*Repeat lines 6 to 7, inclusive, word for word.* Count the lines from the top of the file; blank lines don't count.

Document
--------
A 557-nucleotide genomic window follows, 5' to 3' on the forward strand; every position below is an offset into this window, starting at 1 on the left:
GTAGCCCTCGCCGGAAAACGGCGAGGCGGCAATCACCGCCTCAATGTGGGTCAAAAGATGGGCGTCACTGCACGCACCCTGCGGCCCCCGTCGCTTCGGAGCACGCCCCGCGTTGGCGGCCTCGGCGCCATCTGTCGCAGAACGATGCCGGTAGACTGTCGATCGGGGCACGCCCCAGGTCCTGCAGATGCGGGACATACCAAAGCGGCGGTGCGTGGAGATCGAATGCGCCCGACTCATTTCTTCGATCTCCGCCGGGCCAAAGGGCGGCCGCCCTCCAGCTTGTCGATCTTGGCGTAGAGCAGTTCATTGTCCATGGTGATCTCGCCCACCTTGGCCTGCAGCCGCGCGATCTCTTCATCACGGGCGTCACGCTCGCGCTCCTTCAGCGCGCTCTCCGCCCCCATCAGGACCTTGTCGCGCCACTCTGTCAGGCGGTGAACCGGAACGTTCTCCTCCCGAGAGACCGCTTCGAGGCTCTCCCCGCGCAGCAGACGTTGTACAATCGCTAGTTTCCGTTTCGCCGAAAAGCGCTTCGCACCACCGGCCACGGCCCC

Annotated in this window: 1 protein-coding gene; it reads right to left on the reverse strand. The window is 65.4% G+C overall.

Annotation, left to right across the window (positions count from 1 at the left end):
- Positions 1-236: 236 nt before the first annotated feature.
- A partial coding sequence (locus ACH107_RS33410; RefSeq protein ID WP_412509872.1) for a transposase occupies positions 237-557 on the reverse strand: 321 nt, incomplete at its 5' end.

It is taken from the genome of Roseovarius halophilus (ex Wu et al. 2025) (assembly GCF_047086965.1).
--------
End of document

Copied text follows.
- A partial coding sequence (locus ACH107_RS33410; RefSeq protein ID WP_412509872.1) for a transposase occupies positions 237-557 on the reverse strand: 321 nt, incomplete at its 5' end.

It is taken from the genome of Roseovarius halophilus (ex Wu et al. 2025) (assembly GCF_047086965.1).